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EC number: 231-150-7
CAS number: 7440-41-7
No carcinogenicity study on Be metal with a full evaluation of proper endpoints is available. A total of 11 publications with relevance to carcinogenic potential of Be metal are available but only three of these are considered reliable. The publication by Groth et al addresses carcinogenic potential of various Be species (including metal) while the study by Finch et al (1998a) is relevant due to the long observation period (350 days). Finch et al (1998b) supports the findings of the latter study.
The studies are not appropriate for classification purposes.
Only three studies are considered reliable for the purpose of evaluating
carcinogenic potential of Be metal. In the study by Groth (1980), an
increase in lung neoplasms was observed in rats following exposure to Be
metal, passivated Be metal and a 60 % BeAl alloy. While the number of
animals in the dose groups are relatively small due to canibalism, there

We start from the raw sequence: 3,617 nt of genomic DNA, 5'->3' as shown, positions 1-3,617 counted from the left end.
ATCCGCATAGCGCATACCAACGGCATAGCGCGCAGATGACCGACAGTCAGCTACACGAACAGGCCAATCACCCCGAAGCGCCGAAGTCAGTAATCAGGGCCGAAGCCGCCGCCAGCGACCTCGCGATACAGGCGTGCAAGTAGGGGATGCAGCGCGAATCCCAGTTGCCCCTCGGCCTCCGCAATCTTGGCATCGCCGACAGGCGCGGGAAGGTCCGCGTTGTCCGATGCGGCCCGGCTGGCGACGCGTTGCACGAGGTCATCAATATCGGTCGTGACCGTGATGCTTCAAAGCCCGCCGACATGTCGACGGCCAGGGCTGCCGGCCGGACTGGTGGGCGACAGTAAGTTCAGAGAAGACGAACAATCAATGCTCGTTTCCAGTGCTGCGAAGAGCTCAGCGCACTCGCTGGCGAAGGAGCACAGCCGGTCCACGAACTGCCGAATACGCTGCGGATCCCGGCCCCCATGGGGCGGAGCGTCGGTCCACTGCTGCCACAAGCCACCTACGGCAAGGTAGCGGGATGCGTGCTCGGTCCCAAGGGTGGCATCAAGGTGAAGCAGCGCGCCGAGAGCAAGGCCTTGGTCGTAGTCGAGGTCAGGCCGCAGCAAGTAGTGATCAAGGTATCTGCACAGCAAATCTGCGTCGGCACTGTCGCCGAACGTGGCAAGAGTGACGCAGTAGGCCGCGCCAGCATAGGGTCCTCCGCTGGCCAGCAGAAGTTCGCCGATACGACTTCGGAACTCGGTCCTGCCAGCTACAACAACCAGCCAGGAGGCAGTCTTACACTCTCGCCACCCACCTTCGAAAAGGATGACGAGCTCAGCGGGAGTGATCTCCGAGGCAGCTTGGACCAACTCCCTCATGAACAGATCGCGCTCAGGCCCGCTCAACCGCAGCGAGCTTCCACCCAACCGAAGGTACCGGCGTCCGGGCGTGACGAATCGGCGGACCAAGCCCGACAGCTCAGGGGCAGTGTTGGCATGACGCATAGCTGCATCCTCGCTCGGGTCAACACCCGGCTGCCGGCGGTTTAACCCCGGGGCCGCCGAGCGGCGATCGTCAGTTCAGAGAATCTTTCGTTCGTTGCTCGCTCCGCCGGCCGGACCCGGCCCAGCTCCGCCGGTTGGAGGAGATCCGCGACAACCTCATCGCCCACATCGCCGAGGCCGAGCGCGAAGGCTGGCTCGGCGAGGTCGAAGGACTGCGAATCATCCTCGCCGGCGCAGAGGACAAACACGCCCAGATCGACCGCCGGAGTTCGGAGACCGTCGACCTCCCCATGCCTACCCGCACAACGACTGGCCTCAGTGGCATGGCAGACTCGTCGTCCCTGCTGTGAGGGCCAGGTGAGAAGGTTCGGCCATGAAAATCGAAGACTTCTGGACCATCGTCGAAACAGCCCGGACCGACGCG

is still a relatively clear increase in the number of lung neoplasms.
This is further supported by a weak dose-response effect and the
observation that the number of neoplasms in animals exposed to Be alloys
containing less Be (< 4 %) was significantly less than in animals
exposed to Be metal. This study is considered of relevance to humans.
The study by Finch (1998a) does not address fully a
carcinogenic endpoint but was included due to the long exposure period.
Mice were significantly less suscpetible to toxicity (histopathological
changes of lung). Whether this can also be extended to carcinogenicity
can not be concluded. Since the observation was limited to 350 days, it
can not be excluded that an effect would be manifested later. This
finding is further supported by Finch (1998b) where no lung neoplasms
were observed in p53 (+/+) mice following exposure to Be metal via
inhalation. In p53(+/-) mice only the high dose caused a slight increase
in neoplasms (4/28 animals) while no effect was seen in low dose animals.
The remaining studies are not considered reliable or relevant.
Nevertheless, the general trend in these studies is an increase in
neoplasms in rats following exposure to Be-metal by inhalation while
mice are relatively resistant to this effect. In two rat studies,
mutations in the K-ras gene was found at a very low rate. No changes
were found in p53 or c-raf-1, indicating that these pathways are not
involved in the effects of Be-metal in rats. In conclusion, animal
models of carcinogenicity of Be-metal are not conclusive and should be
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